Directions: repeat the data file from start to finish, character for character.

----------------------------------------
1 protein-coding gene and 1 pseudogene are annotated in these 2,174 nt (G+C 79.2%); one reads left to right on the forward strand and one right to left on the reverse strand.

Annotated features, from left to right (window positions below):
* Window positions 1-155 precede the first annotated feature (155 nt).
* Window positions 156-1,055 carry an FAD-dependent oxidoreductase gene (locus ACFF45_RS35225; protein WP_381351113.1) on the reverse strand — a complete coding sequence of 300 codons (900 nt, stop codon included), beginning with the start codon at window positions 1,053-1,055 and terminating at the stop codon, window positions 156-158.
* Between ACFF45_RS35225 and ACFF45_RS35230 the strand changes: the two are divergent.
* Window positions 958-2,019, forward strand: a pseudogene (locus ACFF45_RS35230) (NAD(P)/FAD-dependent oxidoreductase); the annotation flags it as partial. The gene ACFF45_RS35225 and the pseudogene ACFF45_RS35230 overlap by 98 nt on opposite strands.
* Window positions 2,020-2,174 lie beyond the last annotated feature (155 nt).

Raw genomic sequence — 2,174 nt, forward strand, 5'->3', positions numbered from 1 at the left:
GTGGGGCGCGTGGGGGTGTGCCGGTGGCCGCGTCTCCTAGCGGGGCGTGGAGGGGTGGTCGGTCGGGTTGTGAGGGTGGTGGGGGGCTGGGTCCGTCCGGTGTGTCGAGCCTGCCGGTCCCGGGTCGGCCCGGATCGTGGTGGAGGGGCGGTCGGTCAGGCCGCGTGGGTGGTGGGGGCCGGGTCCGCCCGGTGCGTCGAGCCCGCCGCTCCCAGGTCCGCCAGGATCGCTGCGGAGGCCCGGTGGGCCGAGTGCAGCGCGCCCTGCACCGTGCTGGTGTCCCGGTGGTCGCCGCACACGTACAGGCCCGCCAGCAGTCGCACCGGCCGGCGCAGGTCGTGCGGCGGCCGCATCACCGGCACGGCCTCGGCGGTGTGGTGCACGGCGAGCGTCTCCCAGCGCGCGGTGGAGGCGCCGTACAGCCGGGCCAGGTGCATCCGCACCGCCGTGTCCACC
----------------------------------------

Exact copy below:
1 protein-coding gene and 1 pseudogene are annotated in these 2,174 nt (G+C 79.2%); one reads left to right on the forward strand and one right to left on the reverse strand.

Annotated features, from left to right (window positions below):
* Window positions 1-155 precede the first annotated feature (155 nt).
* Window positions 156-1,055 carry an FAD-dependent oxidoreductase gene (locus ACFF45_RS35225; protein WP_381351113.1) on the reverse strand — a complete coding sequence of 300 codons (900 nt, stop codon included), beginning with the start codon at window positions 1,053-1,055 and terminating at the stop codon, window positions 156-158.
* Between ACFF45_RS35225 and ACFF45_RS35230 the strand changes: the two are divergent.
* Window positions 958-2,019, forward strand: a pseudogene (locus ACFF45_RS35230) (NAD(P)/FAD-dependent oxidoreductase); the annotation flags it as partial. The gene ACFF45_RS35225 and the pseudogene ACFF45_RS35230 overlap by 98 nt on opposite strands.
* Window positions 2,020-2,174 lie beyond the last annotated feature (155 nt).

Raw genomic sequence — 2,174 nt, forward strand, 5'->3', positions numbered from 1 at the left:
GTGGGGCGCGTGGGGGTGTGCCGGTGGCCGCGTCTCCTAGCGGGGCGTGGAGGGGTGGTCGGTCGGGTTGTGAGGGTGGTGGGGGGCTGGGTCCGTCCGGTGTGTCGAGCCTGCCGGTCCCGGGTCGGCCCGGATCGTGGTGGAGGGGCGGTCGGTCAGGCCGCGTGGGTGGTGGGGGCCGGGTCCGCCCGGTGCGTCGAGCCCGCCGCTCCCAGGTCCGCCAGGATCGCTGCGGAGGCCCGGTGGGCCGAGTGCAGCGCGCCCTGCACCGTGCTGGTGTCCCGGTGGTCGCCGCACACGTACAGGCCCGCCAGCAGTCGCACCGGCCGGCGCAGGTCGTGCGGCGGCCGCATCACCGGCACGGCCTCGGCGGTGTGGTGCACGGCGAGCGTCTCCCAGCGCGCGGTGGAGGCGCCGTACAGCCGGGCCAGGTGCATCCGCACCGCCGTGTCCACC